At the monthly level inflation stood at 2%, largely due to prices of oil derivatives, clothing, footwear and food. Electricity, natural gas, heating and holidays were more expensive as well.

The harmonised index of consumer prices, an EU benchmark, rose by 8.7% at the annual level.

In its monthly report on the economic situation in Slovenia, the central bank said the effect of the Russian military aggression in Ukraine and the related sanctions on the Slovenian economy has been limited. "The shock is mainly reflected in high energy and raw material price hikes, which additionally power inflation through rising import prices," Banka Slovenije said.

More on this data

28 May 2022, 14:44 PM

STA, 28 May 2022 - As economies recover post-Covid, taxes on wages went up last year in two-thirds of countries of the Organisation for Economic Cooperation and Development (OECD), including Slovenia.

In Slovenia, the tax rate on a monthly wage of an individual without children reached 43.6%, while the EU average is 34.6%. Slovenia thus ranked sixth among 38 countries, up two spots from the year before. The list is topped by Belgium with a 52.6% share, while Columbia had zero rate.

The share of taxes and contributions in monthly wages of citizens without children went up in 24 of 38 countries, decreased in 12 countries and was flat in two. In Slovenia, it went up by 0.5 percentage points.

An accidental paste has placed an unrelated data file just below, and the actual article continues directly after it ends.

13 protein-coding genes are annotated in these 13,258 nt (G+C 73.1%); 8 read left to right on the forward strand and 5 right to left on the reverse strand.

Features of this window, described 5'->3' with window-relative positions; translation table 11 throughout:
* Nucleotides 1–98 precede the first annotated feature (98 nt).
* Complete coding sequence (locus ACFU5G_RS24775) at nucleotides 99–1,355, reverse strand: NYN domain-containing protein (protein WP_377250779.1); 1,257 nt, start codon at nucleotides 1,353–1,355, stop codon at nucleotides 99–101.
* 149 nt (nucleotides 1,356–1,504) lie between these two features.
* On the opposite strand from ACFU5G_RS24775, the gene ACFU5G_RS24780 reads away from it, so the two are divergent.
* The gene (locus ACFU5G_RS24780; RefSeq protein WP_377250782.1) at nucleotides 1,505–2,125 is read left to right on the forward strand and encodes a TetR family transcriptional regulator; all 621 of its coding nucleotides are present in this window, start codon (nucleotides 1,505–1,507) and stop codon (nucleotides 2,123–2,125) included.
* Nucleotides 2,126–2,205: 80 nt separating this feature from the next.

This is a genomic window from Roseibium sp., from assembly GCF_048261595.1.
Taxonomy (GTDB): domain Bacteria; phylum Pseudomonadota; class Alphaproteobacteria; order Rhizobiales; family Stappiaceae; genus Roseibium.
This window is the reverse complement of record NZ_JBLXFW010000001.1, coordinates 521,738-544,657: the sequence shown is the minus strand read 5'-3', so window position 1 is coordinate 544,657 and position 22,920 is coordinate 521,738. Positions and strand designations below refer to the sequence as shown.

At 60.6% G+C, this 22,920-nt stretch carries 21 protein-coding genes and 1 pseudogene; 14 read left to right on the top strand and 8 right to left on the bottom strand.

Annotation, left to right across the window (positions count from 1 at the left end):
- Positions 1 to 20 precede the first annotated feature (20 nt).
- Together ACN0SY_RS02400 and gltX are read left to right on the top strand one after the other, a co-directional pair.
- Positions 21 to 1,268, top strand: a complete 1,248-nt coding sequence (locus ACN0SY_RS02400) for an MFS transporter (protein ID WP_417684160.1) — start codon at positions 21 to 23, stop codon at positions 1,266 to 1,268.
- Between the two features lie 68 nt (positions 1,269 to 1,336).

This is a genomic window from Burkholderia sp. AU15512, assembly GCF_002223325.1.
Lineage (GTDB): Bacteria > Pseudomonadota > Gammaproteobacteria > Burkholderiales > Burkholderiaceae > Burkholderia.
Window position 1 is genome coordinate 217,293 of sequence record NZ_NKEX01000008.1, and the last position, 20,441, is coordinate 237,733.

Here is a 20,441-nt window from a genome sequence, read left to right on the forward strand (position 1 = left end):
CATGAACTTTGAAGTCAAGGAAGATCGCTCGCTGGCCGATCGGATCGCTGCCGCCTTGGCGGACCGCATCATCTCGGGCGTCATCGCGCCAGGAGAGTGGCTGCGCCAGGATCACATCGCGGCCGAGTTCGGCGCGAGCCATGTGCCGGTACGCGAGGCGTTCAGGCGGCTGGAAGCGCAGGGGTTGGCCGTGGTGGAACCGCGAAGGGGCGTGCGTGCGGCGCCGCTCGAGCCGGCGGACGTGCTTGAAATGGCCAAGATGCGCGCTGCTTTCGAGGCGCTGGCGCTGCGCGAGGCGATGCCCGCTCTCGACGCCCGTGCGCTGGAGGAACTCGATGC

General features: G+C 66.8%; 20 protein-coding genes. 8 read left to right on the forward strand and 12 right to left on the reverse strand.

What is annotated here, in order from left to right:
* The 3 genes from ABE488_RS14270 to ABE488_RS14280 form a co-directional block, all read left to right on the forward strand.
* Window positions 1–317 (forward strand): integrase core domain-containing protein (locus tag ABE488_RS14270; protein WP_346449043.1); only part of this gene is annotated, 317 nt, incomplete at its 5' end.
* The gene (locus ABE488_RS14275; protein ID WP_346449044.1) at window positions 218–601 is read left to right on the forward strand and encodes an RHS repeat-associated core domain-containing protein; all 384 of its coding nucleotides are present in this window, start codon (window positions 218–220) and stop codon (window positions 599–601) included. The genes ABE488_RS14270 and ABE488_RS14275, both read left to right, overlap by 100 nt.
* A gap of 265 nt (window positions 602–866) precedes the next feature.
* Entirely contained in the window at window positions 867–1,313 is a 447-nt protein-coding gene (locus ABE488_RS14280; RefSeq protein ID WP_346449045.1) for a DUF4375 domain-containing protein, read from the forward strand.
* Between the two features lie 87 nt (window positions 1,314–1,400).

Families with two children and only one employed person in 27 countries saw the tax rate increase. In ten countries, the tax rate deceased and was level in one. In Slovenia, it was at 29.5%, while the OECD average was 24.6%.

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15 May 2022, 13:36 PM

STA, 15 May 2022 – Slovenian families have contracted in size over the past 40 years. The number of those living alone has more than doubled and the number of childless families has risen by nearly a half, shows data released by the Statistics Office ahead of International Day of Families.

Slovenian statisticians have been monitoring data on families since 1981, during which time society and the way of life in the country has changed, which is reflected in the figures.

Last year, 80% of Slovenia’s population lived in families as defined by statistics, which compares to 88% forty years ago.

The Statistics Office notes that the increase in the share of population living alone is linked to population ageing. The share of those aged 80 or over has tripled and it is this group that tends to live alone or in institutional households such as care homes.

Many of those who live alone are foreigners. These are often men who came to Slovenia on their own to get a job. Over the past decade alone, the share of foreign nationals in the population has doubled.